World Food Program (WFP) food supplies in Haiti, which has been experiencing a sharp escalation of gang violence since March, are at risk of running out by the end of this month, the UN agency warned on Thursday, underscoring the need to regain access to the main port.

The WFP said in a statement that it had stepped up food aid in recent weeks, distributing food to feed more than half a million people in the country since the new wave of violence erupted in March.

But despite efforts to prioritize supply from local producers, the PEP is “concerned about the risk of food stocks running out around the end of April,” according to the statement.

While the month-long closure of the Haitian capital’s main port and main airport is preventing “aid from arriving,” the PEP’s stockpiles are enough to feed 175,000 people for about a month.

“The PEP is doing everything possible to help the most vulnerable, but at the current rate, we will have exhausted our reserves at the end of April. The port of the capital must be reopened immediately to allow resupply,” insisted Jean-Martin Bauer, the director of the PEP’s office in Haiti, while calling for its “unimpeded access” to the entire country.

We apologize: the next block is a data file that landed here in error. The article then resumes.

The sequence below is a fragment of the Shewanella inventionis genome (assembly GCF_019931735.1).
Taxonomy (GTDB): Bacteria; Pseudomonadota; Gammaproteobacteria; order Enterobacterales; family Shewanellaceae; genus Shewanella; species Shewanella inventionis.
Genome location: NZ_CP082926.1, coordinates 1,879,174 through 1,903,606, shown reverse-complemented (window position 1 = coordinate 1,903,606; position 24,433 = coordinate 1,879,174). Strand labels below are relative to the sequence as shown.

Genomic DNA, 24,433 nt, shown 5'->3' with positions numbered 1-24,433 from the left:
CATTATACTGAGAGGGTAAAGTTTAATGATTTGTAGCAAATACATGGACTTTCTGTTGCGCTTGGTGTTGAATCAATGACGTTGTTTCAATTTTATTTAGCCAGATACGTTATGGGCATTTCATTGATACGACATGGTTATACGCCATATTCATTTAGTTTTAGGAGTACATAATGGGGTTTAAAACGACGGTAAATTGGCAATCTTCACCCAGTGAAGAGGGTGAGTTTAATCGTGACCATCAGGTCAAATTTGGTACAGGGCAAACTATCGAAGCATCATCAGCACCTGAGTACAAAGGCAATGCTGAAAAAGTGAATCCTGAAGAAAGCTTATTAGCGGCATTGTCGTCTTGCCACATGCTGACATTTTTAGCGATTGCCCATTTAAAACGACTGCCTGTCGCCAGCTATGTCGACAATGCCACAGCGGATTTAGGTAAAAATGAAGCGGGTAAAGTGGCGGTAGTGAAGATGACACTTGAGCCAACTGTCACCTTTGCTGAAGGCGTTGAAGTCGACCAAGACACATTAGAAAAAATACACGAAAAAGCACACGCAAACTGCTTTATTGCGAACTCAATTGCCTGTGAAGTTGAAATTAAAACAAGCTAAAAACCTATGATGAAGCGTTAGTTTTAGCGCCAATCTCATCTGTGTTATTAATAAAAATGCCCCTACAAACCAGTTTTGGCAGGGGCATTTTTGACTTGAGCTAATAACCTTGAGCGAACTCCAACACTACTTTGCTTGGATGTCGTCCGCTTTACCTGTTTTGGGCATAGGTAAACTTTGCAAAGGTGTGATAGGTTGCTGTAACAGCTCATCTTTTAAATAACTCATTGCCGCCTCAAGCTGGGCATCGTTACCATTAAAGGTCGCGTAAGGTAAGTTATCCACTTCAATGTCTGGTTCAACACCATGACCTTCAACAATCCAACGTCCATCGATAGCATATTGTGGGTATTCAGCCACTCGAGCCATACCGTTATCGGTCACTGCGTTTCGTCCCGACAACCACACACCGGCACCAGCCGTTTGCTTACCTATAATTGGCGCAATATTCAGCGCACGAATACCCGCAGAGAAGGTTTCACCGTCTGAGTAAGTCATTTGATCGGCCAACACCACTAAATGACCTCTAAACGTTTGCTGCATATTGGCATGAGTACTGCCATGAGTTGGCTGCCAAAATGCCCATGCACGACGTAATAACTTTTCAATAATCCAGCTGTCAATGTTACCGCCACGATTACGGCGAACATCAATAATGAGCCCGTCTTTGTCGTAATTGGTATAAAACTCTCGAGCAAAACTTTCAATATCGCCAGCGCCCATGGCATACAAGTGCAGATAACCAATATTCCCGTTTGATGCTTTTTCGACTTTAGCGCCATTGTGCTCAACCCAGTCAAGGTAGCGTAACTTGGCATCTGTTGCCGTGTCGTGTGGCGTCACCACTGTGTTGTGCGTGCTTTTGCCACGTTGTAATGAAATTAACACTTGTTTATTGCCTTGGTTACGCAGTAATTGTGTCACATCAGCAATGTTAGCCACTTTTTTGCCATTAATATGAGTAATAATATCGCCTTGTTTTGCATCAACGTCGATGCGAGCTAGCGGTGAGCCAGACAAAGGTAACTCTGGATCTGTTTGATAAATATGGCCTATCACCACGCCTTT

The risk of depleting stocks comes at a time when food insecurity in the poorest Caribbean country is at levels not seen since the devastating 2010 earthquake, the PEP said.

According to the latest Integrated Food Security Framework (IPC) report, released in March, the situation has worsened in the country, with nearly 5 million people, in other words almost half the population, in a state of severe food insecurity, from of which 1.64 million are at level 4 (state of emergency) on the five-point scale.

Some 125,000 children are at risk of acute malnutrition.

At the same time, the UN humanitarian response plan in Haiti for 2024, costed at 674 million dollars, has secured only 7% of the required funding.

In late February, powerful gangs, which control most of the capital Port-au-Prince, joined forces and began launching attacks on police stations, prisons, the international airport and the main port, with the stated goal of driving out de facto Prime Minister Ariel Henri.

The latter announced on March 11 that he would resign, leaving to a transitional council the task of naming his official successor. But the formation of this transitional council has not yet been completed.

“Gang violence prevents Haitians from accessing health facilities in Port-au-Prince,” Stéphane Dujarric, the UN Secretary-General’s representative, said yesterday, stressing that a university hospital, the largest still operating, has ” overwhelmed’, while ambulances face ‘difficulty reaching gang-controlled areas’.